The Verdict’s In: Is Cooking With Coconut Or Olive Oil Healthier?

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The Facts: Is Coconut Oil Healthy To Cook With Or Should You Opt For Olive Oil? - Women's Health UK

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Coconut oil was heralded as the queen of fat loss last year. But is coconut oil healthy to cook with or does olive oil actually have more health benefits?

Good question—that’s why we found out for you.

Examining scientific studies, cooking points and health benefits, alongside expert opinion from a nutritionist and dietician respectively, WH pitted the old-school Mediterranean front-runner against the nutty hipster favourite to definitively award the best cooking oil out there.

Keep reading to find out.

IN CASE YOU WERE WONDERING:
IS COCONUT OIL HEALTHY TO COOK WITH OR SHOULD YOU OPT FOR OLIVE OIL?

THE NUMBERS

£181m was spent on olive oil in the UK last year, up from £169m in 2015, whilst only £14m was spent on coconut oil. Nonetheless, that was triple the amount spent in 2015. Everyone’s going nuts.

THE SCIENCE

According to research in the Journal of Nutritional Biochemistry, oleuropein, a natural compound in olive oil, counteracts oxidative stress and encourages the body to retain protein. On the other hand, studies from the University of Copenhagen found the fatty acids in coconut oil can delay age-related cognitive decline by giving brain cells extra fuel to repair themselves.

THE HEALTH BENEFITS

Olive oil can ward off Alzheimer’s and brain cancer, plus, German researchers found that aromatic blends can whittle your waistline by boosting satiety and balancing blood sugar. As if you needed a reason to drizzle… But is coconut oil healthy to cook with? Eat coconut oil and it can keep your pearly whites sparkling, reduce blood pressure and improve digestion. You can also slap it on just about anywhere. Studies have shown coconut oil reduces hair breakage and is the ultimate skin-quencher.

Is Coconut Oil Healthy To Cook With

THE EXPERT OPINION

‘The monounsaturated fat in olives is something most of us need more of, with benefits to cardiovascular health and blood pressure’, says nutritionist Ben Coomber. But coconut oil are a faster source of energy, according to dietitian Emer Delaney. She said: ‘This oil’s medium-chain fatty acids provide a fast source of energy, as well as stoking your metabolism for a healthy hand in fat loss.’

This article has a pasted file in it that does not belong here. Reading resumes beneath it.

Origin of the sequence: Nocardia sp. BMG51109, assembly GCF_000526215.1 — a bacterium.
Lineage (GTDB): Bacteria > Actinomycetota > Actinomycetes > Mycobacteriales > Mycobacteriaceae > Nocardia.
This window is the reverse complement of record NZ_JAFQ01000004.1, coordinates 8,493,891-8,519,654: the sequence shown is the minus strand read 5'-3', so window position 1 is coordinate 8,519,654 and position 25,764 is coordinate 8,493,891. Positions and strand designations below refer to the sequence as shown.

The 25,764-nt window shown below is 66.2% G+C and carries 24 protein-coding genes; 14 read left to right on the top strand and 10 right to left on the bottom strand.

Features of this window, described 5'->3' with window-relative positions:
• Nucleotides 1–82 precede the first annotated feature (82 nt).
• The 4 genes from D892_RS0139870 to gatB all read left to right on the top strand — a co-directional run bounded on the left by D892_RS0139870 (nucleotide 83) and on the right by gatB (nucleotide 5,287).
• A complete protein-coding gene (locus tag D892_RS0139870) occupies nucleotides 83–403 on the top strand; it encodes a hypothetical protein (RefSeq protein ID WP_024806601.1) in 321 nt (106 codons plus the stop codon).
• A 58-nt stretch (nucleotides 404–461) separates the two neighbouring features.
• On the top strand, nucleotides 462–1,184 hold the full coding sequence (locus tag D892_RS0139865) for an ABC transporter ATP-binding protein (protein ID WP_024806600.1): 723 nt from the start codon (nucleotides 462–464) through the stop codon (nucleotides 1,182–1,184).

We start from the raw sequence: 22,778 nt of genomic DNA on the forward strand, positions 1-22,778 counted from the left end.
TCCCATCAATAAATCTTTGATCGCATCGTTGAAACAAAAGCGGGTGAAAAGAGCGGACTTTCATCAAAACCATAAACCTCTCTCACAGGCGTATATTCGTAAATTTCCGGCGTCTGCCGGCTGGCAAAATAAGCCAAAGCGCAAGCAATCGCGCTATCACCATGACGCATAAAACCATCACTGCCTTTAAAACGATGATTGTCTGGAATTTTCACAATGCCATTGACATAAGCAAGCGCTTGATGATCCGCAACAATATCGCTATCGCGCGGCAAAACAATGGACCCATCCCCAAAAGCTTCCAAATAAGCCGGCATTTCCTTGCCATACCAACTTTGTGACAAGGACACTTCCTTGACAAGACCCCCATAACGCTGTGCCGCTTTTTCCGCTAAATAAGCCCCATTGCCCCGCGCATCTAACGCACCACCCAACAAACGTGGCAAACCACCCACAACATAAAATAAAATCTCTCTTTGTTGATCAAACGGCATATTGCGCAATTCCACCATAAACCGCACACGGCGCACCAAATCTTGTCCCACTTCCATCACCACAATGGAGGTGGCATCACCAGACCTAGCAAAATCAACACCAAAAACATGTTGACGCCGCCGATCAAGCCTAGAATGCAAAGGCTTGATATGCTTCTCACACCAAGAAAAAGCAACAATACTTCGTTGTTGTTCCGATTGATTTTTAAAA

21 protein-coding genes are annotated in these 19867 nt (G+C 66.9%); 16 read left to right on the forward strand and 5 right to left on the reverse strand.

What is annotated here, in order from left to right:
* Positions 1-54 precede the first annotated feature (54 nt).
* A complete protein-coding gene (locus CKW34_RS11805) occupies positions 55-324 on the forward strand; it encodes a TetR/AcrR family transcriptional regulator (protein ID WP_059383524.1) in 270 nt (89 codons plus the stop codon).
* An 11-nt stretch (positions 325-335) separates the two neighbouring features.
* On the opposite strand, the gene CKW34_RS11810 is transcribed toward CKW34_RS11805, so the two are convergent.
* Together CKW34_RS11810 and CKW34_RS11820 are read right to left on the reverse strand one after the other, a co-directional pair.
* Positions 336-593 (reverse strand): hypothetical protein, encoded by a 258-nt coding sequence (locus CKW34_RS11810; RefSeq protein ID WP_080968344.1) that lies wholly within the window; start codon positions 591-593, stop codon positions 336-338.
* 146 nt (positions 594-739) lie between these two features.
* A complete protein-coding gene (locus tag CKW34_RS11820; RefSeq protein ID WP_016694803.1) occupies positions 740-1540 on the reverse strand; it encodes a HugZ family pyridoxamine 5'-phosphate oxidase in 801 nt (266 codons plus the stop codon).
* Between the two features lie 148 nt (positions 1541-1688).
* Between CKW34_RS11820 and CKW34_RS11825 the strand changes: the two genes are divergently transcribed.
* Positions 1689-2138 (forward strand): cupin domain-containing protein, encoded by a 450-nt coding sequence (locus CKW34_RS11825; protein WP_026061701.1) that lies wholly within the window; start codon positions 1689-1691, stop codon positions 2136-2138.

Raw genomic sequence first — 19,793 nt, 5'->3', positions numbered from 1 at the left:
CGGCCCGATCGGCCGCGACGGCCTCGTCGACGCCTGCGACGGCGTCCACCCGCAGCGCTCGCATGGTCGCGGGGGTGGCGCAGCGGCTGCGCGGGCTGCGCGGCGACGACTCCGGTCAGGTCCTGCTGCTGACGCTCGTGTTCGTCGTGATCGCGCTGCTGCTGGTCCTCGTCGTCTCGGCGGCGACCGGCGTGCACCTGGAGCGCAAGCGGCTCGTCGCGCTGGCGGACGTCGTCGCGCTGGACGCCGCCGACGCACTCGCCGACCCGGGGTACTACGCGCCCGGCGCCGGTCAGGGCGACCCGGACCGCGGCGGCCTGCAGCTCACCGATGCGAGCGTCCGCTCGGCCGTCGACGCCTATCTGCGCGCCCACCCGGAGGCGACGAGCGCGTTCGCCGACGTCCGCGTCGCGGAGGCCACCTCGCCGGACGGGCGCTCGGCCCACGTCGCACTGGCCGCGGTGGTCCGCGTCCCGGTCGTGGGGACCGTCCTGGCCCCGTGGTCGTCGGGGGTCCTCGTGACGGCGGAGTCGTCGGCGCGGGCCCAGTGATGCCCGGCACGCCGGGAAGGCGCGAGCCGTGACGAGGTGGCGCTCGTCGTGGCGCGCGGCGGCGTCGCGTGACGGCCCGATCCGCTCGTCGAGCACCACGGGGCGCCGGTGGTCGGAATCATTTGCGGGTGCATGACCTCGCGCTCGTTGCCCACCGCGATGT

THE HEALTH DOWNSIDES

Many of olive oil’s health benefits come from its polyphenols – but these diminish with age and heat. Choose a one-year-or-less vintage and stick to light sautéing or drizzling – olive oil’s low smoking point makes it unsuitable for frying. On the other hand, up your coconut oil intake and you’ll essentially be upping your intake of beef dripping equivalen. 1 tbsp of coconut oil contains 10g of cardiovascular-disease-inducing saturated fats – that’s more than lard or butter. Plus the proper stuff is, like, well spenny.

THE COOKING

Use standard olive oil for light frying and save the extra-virgin for drizzling. You’ll lose vitamins and minerals – and flavour – by applying heat to the more expensive stuff. When you’re wondering, ‘Is coconut oil healthy to cook with?’, remember coconut oil’s ability to retain nutrients at high temperatures is its USP, but you can also whip up a tasty dressing by whisking it with apple cider vinegar, honey and mustard.

THE WINNER?

While coconut oil’s fry-friendly profile is enough to extend its shelf life, the body benefits and culinary versatility of olive oil prove that the Italians and Greeks have had the right idea all along. Pour and dip olive oil to your heart’s (and health’s) content and leave your body, not your wallet, feeling lighter. 

Whilst we’ve got you, click to find out: Is eating late at night unhealthy? and what are ‘good’ carbs to eat?

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